How are the Florida Keys doing 8 months after Hurricane Irma?

Guests at Cheeca Lodge Resort & Spa walk on a new 525-foot pier.
Guests at Cheeca Lodge Resort & Spa walk on a new 525-foot pier. Florida Keys News Bureau/AP

It’s been almost eight months since the Keys were struck by Hurricane Irma on Sept. 10, 2017. The latest sign of recovery comes with the opening of Islamorada’s historic Cheeca Lodge & Spa on March 30 over Easter weekend.

The 27-acre, 214-room resort underwent a $25 million renovation and restoration in order to welcome back guests. The new Cheeca Lodge features a redesigned main lodge, lobby, guest rooms and grounds, along with the debut of a new dining concept Mia Cucina pizzeria in addition to Atlantic’s Edge and Nikai Sushi Bar.

Cheeca Lodge is also in the midst of Phase II construction of a second pool and tiki bar on the beach, due to be completed at the end of June.

With Cheeca’s reopening, 80 percent of Florida Keys lodging properties are hosting visitors, according to Keys tourism officials.

Key West

The poolscape at Havana Cabana.

In Key West, more than 92 percent of accommodations are open. The latest is the Havana Cabana Key West in New Town, which was previously the Inn at Key West. It opened April 1 as a 106-room Cuban-themed retreat.

Marquesa 4-1-4, located on Simonton Street in Old Town, is another new hotel on the island post-Irma. The chic 14-room guesthouse with a central courtyard pool opened on Oct. 20 as an addendum to the classic 27-room Marquesa Hotel on Fleming Street.

Lower Keys

The Lower Keys took the brunt of the storm when Irma’s eye made landfall on Cudjoe Key at Mile Marker 20.

On Duck Key near Marathon, the 60-acre Hawks Cay Resort has begun to reopen in phases. Currently, 100 villas and its Calm Waters Spa, sunset pool, kids’ activity center, dolphin program and Angler and Ale restaurant are open. The main hotel with 177 guestrooms, a saltwater lagoon, three pools and three restaurants will reopen this summer.

Little Palm Island, famously one of the Keys’ most exclusive and luxurious resorts located on a private island off Little Torch Key, will be closed through early 2019.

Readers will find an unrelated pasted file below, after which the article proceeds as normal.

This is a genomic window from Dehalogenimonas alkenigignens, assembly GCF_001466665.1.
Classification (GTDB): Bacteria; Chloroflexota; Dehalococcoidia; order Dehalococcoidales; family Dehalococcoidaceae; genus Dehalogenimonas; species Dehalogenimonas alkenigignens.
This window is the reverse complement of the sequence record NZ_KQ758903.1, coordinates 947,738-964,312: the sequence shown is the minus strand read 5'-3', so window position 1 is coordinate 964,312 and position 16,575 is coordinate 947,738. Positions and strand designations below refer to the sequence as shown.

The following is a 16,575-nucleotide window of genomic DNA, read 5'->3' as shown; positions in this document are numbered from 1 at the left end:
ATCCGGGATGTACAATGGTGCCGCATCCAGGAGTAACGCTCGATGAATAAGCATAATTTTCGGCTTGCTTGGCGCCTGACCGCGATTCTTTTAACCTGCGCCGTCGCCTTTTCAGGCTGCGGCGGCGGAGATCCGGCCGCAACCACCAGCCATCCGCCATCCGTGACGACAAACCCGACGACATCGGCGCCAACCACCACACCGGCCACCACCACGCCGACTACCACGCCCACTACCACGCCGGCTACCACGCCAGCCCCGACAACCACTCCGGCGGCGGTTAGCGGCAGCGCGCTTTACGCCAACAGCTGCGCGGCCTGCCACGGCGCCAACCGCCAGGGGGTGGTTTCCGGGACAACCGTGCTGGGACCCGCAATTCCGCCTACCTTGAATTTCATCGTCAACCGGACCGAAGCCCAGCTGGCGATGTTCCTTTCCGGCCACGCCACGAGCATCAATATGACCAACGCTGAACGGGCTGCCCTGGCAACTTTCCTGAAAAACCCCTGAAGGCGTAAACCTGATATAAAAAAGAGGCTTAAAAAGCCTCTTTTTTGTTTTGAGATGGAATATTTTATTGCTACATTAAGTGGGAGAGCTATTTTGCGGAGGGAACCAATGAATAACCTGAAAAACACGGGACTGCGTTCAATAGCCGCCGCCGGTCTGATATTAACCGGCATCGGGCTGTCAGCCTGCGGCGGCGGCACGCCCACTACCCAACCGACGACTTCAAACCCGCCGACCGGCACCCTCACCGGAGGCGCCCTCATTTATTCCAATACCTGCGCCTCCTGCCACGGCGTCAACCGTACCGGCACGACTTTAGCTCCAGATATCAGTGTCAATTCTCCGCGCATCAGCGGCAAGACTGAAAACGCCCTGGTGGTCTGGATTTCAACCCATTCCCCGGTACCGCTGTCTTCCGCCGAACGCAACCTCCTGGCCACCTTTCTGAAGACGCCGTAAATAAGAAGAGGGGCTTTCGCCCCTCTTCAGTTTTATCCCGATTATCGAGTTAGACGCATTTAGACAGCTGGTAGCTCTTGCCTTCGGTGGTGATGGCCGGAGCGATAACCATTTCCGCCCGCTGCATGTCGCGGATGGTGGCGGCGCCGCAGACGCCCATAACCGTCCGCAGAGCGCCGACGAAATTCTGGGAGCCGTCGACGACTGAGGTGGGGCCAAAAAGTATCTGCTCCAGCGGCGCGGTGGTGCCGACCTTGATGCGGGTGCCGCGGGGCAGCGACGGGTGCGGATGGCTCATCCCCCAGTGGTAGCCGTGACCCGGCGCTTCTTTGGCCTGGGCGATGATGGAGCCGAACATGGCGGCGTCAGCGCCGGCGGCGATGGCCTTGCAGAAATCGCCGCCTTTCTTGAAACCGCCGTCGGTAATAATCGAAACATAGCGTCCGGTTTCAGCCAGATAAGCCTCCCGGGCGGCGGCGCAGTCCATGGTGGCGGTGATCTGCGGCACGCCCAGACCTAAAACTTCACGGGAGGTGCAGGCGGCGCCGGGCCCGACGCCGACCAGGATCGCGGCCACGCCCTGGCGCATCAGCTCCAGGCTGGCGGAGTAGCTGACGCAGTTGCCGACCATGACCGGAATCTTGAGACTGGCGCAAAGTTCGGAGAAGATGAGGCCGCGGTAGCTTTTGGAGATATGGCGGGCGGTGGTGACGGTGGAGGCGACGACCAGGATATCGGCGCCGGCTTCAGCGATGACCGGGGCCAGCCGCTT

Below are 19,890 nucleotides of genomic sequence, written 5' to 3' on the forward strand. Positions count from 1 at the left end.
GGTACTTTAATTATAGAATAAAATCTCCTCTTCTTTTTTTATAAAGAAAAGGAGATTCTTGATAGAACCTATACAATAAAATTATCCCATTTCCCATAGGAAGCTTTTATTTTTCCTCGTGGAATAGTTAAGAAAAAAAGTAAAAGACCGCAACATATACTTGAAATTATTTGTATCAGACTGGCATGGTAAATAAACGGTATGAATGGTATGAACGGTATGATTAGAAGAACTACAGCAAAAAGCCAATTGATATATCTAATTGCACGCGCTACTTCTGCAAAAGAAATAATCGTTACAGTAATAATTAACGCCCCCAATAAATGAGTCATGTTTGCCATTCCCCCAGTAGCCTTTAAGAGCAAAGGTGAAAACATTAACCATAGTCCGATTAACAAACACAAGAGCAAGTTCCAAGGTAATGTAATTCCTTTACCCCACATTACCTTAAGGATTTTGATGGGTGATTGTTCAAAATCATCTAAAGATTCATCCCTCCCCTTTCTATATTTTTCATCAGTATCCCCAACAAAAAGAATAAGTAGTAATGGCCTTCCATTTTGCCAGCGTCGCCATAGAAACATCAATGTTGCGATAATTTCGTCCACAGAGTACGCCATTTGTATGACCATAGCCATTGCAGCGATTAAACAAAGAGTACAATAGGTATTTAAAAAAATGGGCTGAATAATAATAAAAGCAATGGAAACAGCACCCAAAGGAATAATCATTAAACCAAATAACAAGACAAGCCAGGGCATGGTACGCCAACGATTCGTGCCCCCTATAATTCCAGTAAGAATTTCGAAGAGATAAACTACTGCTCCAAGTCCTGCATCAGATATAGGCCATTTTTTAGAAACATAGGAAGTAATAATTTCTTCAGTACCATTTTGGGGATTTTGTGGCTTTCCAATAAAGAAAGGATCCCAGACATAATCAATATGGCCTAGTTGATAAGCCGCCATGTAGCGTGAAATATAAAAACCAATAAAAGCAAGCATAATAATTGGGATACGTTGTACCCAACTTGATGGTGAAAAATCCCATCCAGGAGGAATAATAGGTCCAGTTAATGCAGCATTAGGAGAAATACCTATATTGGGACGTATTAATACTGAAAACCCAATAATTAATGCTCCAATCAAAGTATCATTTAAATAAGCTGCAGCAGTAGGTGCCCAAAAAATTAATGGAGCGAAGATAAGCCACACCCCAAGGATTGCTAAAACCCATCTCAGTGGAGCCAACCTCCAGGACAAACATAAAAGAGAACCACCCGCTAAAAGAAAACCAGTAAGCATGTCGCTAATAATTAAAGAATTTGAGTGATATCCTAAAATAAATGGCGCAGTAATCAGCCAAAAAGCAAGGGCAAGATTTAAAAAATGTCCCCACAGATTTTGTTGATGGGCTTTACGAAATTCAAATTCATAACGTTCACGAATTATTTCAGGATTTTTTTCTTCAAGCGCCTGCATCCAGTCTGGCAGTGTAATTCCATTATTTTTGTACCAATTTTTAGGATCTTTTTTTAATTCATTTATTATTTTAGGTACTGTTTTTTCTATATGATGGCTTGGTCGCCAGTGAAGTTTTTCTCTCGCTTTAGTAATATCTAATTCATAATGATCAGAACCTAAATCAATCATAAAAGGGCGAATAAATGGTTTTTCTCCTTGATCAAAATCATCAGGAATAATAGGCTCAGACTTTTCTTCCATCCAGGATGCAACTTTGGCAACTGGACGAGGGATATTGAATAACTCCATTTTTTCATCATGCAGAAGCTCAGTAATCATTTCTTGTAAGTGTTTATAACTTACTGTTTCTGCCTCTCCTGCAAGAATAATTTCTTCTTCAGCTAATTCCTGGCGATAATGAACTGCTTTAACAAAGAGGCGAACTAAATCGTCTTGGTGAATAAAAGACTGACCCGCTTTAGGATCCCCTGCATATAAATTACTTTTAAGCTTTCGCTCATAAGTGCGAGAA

Check into Marathon’s Banana Bay Resort & Marina.

Big Pine Key Fishing Lodge, Skipjack Resort & Marina, Banana Bay Resort & Marina and others are open. A brand new Hampton Inn in Marathon is also under development and will open soon.


A room inside The Moorings Plantation Grand Villa.

With Cheeca Lodge’s reopening, much of Islamorada’s resorts are back online. The exclusive Moorings Village reopened on Jan. 15 and is as peaceful and idyllic as it ever was.

Three of Islamorada Resort Co.’s four resorts have reopened including Amara Cay in December, Pelican Cove Resort in early February and La Siesta Resort & Marina in March. Postcard Inn Beach Resort & Marina reopened two buildings and 14 new cottages in March. It will continue to open in phases as renovations continue, including Ciao Hound Italian Kitchen & Bar and its beloved Tiki Bar.

Key Largo

In Key Largo, the 60-acre all-suite Ocean Pointe Suites at Key Largo continues its reopening in phases, which began with a newly restored private beach and over-the-water gazebo.

Key Largo welcomes two new hotels this year including the recently opened six villa Dolphin Point Villas and the forthcoming Bungalows Key Largo, which will be the Keys’ first all-inclusive resort slated to open in May.

The Hilton Key Largo is undergoing renovations and will reopen as the 200-room Baker’s Cay Resort, a Curio Collection by Hilton in the fall.

The Keys officially reopened to visitors on Oct. 1, 2017 just three weeks after the hurricane hit. All 42 bridges of the scenic Overseas Highway were deemed safe for driving within five days of the storm. Key West International Airport and the Port of Key West are operating as usual. All 10 Keys state parks, from Bahia Honda to John Pennekamp, are open while restoration efforts continue, and most fishing, diving and snorkeling charters have resumed operation.

If you haven’t made a trip down to the Keys since Irma, it’s high time as most resorts, attractions, bars and restaurants have rebounded and are open for business.

Big Pine Key residents and county officials try to address the canals on the key filled with debris from Hurricane Irma.